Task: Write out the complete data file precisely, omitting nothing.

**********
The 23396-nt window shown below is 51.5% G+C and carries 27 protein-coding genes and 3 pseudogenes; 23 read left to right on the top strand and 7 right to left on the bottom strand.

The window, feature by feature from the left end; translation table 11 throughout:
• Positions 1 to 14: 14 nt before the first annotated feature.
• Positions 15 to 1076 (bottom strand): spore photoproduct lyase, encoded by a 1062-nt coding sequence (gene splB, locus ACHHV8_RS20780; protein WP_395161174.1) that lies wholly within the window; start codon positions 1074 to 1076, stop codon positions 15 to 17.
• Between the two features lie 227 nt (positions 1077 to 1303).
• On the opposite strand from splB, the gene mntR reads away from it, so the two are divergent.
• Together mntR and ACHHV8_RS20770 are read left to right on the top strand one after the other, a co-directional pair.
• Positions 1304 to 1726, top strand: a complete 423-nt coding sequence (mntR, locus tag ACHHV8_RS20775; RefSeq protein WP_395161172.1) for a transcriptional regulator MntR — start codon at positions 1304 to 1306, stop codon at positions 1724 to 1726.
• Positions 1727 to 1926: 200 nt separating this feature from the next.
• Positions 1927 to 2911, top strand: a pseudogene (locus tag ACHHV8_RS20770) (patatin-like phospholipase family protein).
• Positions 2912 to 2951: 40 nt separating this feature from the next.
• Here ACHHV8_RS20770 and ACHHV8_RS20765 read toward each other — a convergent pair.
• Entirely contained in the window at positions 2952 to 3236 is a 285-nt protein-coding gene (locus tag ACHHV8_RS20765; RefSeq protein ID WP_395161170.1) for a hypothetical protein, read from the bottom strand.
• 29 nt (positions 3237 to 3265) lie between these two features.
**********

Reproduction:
The 23396-nt window shown below is 51.5% G+C and carries 27 protein-coding genes and 3 pseudogenes; 23 read left to right on the top strand and 7 right to left on the bottom strand.

The window, feature by feature from the left end; translation table 11 throughout:
• Positions 1 to 14: 14 nt before the first annotated feature.
• Positions 15 to 1076 (bottom strand): spore photoproduct lyase, encoded by a 1062-nt coding sequence (gene splB, locus ACHHV8_RS20780; protein WP_395161174.1) that lies wholly within the window; start codon positions 1074 to 1076, stop codon positions 15 to 17.
• Between the two features lie 227 nt (positions 1077 to 1303).
• On the opposite strand from splB, the gene mntR reads away from it, so the two are divergent.
• Together mntR and ACHHV8_RS20770 are read left to right on the top strand one after the other, a co-directional pair.
• Positions 1304 to 1726, top strand: a complete 423-nt coding sequence (mntR, locus tag ACHHV8_RS20775; RefSeq protein WP_395161172.1) for a transcriptional regulator MntR — start codon at positions 1304 to 1306, stop codon at positions 1724 to 1726.
• Positions 1727 to 1926: 200 nt separating this feature from the next.
• Positions 1927 to 2911, top strand: a pseudogene (locus tag ACHHV8_RS20770) (patatin-like phospholipase family protein).
• Positions 2912 to 2951: 40 nt separating this feature from the next.
• Here ACHHV8_RS20770 and ACHHV8_RS20765 read toward each other — a convergent pair.
• Entirely contained in the window at positions 2952 to 3236 is a 285-nt protein-coding gene (locus tag ACHHV8_RS20765; RefSeq protein ID WP_395161170.1) for a hypothetical protein, read from the bottom strand.
• 29 nt (positions 3237 to 3265) lie between these two features.